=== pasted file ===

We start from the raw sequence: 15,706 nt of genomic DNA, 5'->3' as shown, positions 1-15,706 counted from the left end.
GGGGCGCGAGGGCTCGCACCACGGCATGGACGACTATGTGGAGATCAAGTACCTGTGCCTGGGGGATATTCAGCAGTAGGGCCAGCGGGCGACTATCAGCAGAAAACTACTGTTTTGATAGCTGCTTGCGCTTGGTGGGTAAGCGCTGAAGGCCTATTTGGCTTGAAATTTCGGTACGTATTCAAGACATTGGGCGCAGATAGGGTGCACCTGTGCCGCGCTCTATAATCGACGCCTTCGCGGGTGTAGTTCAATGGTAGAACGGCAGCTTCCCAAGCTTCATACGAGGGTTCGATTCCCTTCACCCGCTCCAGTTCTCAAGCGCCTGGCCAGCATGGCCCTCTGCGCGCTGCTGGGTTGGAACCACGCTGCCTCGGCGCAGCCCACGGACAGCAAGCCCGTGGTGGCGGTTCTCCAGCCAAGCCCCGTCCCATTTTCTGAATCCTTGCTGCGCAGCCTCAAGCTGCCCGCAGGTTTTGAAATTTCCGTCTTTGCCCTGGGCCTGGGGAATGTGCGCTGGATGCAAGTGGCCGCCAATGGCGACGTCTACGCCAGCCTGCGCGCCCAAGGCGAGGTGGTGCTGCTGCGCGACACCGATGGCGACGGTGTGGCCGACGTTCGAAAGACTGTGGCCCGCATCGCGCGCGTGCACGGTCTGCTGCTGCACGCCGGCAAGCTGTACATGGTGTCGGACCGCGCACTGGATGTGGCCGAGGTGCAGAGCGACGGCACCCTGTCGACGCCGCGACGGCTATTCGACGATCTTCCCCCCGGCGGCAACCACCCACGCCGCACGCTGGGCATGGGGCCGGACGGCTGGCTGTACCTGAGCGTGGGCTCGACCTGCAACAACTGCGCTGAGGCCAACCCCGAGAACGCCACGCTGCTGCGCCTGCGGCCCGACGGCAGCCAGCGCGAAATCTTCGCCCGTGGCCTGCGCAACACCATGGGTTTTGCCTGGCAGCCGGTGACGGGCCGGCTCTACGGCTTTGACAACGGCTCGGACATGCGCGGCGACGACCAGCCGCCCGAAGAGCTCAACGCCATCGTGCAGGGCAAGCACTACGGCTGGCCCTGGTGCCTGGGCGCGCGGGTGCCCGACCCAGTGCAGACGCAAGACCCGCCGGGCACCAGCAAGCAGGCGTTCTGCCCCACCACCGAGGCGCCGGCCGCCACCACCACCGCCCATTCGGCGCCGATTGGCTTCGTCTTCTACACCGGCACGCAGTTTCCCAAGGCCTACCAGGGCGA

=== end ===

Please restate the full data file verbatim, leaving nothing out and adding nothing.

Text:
We start from the raw sequence: 15,706 nt of genomic DNA, 5'->3' as shown, positions 1-15,706 counted from the left end.
GGGGCGCGAGGGCTCGCACCACGGCATGGACGACTATGTGGAGATCAAGTACCTGTGCCTGGGGGATATTCAGCAGTAGGGCCAGCGGGCGACTATCAGCAGAAAACTACTGTTTTGATAGCTGCTTGCGCTTGGTGGGTAAGCGCTGAAGGCCTATTTGGCTTGAAATTTCGGTACGTATTCAAGACATTGGGCGCAGATAGGGTGCACCTGTGCCGCGCTCTATAATCGACGCCTTCGCGGGTGTAGTTCAATGGTAGAACGGCAGCTTCCCAAGCTTCATACGAGGGTTCGATTCCCTTCACCCGCTCCAGTTCTCAAGCGCCTGGCCAGCATGGCCCTCTGCGCGCTGCTGGGTTGGAACCACGCTGCCTCGGCGCAGCCCACGGACAGCAAGCCCGTGGTGGCGGTTCTCCAGCCAAGCCCCGTCCCATTTTCTGAATCCTTGCTGCGCAGCCTCAAGCTGCCCGCAGGTTTTGAAATTTCCGTCTTTGCCCTGGGCCTGGGGAATGTGCGCTGGATGCAAGTGGCCGCCAATGGCGACGTCTACGCCAGCCTGCGCGCCCAAGGCGAGGTGGTGCTGCTGCGCGACACCGATGGCGACGGTGTGGCCGACGTTCGAAAGACTGTGGCCCGCATCGCGCGCGTGCACGGTCTGCTGCTGCACGCCGGCAAGCTGTACATGGTGTCGGACCGCGCACTGGATGTGGCCGAGGTGCAGAGCGACGGCACCCTGTCGACGCCGCGACGGCTATTCGACGATCTTCCCCCCGGCGGCAACCACCCACGCCGCACGCTGGGCATGGGGCCGGACGGCTGGCTGTACCTGAGCGTGGGCTCGACCTGCAACAACTGCGCTGAGGCCAACCCCGAGAACGCCACGCTGCTGCGCCTGCGGCCCGACGGCAGCCAGCGCGAAATCTTCGCCCGTGGCCTGCGCAACACCATGGGTTTTGCCTGGCAGCCGGTGACGGGCCGGCTCTACGGCTTTGACAACGGCTCGGACATGCGCGGCGACGACCAGCCGCCCGAAGAGCTCAACGCCATCGTGCAGGGCAAGCACTACGGCTGGCCCTGGTGCCTGGGCGCGCGGGTGCCCGACCCAGTGCAGACGCAAGACCCGCCGGGCACCAGCAAGCAGGCGTTCTGCCCCACCACCGAGGCGCCGGCCGCCACCACCACCGCCCATTCGGCGCCGATTGGCTTCGTCTTCTACACCGGCACGCAGTTTCCCAAGGCCTACCAGGGCGA